A recent national poll found that persons with neuropathy face delayed diagnoses, inadequate pain care, and distressing life changes due to their painful disorders. Peripheral neuropathy affects nearly 7% of Americans and from 2% to 8% of populations worldwide. The many types of neuropathy pose diverse challenges for patients, their families, and healthcare providers, yet relatively few resources are devoted to research and treatment of these disorders.
More than 1,900 patients responded to an online survey recently conducted by The Neuropathy Association [full results here]. A majority of survey participants indicated they experienced an extended period of time from symptom onset to diagnosis of their neurological disease — taking more than one year in 75% of cases, and more than 5 years for 20% of patients.
After delays in diagnosis, nearly half of patients (49%) were finally told that their neuropathy was “idiopathic” (due to unknown causes). The second most common type, at 15%, was prediabetic/diabetic neuropathy. Other types listed in the survey included: autoimmune-related (10.7%), hereditary (6.1%), and cancer or chemotherapy-related (4.7%). To lesser extents, respondents indicated entrapment or trauma-associated neuropathy, and those related to toxins, nutritional deficiencies, gastrointestinal disorders, metabolic diseases, or infections (including Lyme disease and HIV/AIDS). In all, there are more than 100 known types of neuropathy, according to the Neuropathy Association.
Nearly 3 in 10 respondents (29.9%) said they receive no treatments for pain relief, and the remainder indicated that they currently use multiple therapies, including:
- medications, such as pregabalin, gabapentin, duloxetine, amitriptyline, or opioids — 66%,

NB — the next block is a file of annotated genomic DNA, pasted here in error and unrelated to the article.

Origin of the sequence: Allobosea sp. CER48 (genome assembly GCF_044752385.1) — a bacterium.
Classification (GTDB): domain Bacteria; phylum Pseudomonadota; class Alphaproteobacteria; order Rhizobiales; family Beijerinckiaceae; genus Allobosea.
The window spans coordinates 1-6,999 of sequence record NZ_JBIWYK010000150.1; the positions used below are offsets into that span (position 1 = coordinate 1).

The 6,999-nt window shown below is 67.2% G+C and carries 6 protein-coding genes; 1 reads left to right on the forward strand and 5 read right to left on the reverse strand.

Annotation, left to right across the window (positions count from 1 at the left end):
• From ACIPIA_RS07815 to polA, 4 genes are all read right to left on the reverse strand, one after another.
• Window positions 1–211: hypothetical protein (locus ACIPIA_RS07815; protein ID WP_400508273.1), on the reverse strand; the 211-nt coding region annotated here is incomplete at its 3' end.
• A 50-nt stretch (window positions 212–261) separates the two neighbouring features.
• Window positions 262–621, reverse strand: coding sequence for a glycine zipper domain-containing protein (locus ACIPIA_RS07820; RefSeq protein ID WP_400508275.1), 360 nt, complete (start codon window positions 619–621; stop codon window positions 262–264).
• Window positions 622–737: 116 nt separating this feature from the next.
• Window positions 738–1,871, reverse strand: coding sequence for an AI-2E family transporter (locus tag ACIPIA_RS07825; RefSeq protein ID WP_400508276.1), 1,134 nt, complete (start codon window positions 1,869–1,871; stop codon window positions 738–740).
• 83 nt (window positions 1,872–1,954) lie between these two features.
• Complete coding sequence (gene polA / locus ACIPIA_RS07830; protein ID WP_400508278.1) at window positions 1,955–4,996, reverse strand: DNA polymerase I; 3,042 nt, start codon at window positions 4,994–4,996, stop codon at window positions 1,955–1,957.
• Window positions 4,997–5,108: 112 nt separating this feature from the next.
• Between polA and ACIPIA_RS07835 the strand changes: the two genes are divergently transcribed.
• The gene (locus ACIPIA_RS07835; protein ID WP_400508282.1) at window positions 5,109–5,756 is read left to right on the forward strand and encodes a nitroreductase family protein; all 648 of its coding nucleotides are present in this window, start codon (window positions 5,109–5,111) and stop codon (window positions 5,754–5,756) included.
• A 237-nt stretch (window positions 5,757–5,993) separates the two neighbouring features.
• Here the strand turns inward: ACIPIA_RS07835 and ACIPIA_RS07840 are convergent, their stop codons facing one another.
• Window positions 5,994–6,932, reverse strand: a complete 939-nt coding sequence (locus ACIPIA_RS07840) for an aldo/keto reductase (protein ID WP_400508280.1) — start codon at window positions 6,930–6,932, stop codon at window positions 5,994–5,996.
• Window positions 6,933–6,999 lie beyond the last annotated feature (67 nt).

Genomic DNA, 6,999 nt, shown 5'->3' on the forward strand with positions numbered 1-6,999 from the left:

- complementary therapies, including vitamins, acupuncture, or TENS units — 22.7%,
- topical pain relievers, such as lidocaine or capsaicin — 16.5%,
- rehabilitation therapy, including physical or occupational therapy — 10.5%,
- intravenous immunoglobulin or plasmapheresis — 4.6%,
- interventional therapies, including anesthetic blocks, intrathecal pumps, or spinal neurostimulators — 4.1%.
Respondents indicated that they face many challenges on a daily basis in coping with their neuropathy and associated pain. The top 5 included: adjusting to disabling effects (51.4%), finding strength and energy for daily activities (49.7%), staying positive and hopeful (48%), describing the ordeal to family and friends (45.8%), and getting necessary rest and sleep (44.6%).
COMMENTARY: This was a relatively small and nonrandom survey, with possible selection bias, since participants volunteered to respond online. However, it provides some important insights that will hopefully be confirmed and expanded in larger assessments.
According to background information from The Neuropathy Association [website here], peripheral neuropathy affects more than 20 million (or 1 in 15) Americans, making it one of the most common chronic diseases and a leading cause of adult disability. Early warning signs may include pain, numbness, tingling, and/or weakness. With early diagnosis, neuropathy can often be controlled, but, if ignored, symptoms can intensify to persistent weakness, loss of sensation, chronic pain and/or disability.
“With the potential for millions of Americans to suffer from neuropathy’s progressive chronic pain and disability, the U.S. is currently unprepared to face a major public health crisis if healthcare providers, the media, and public policy officials continue to ignore the inadequacy of medical resources and research funding for neuropathy,” observes Tina Tockarshewsky, president and CEO of The Neuropathy Association.
“Our community is gravely underserved with treatments to bring relief, and the available treatments are not always a perfect fit, leaving patients to try a variety of approaches to find help,” she emphasizes. “We have only 7 FDA-indicated treatments: 1 for CIDP [chronic inflammatory demyelinating polyneuropathy, an autoimmune form of neuropathy], the remainder are for diabetic neuropathic pain and post-herpetic neuralgia; this addresses only about a third of our patients — which begs the question: what are the other two thirds supposed to do for their suffering?”
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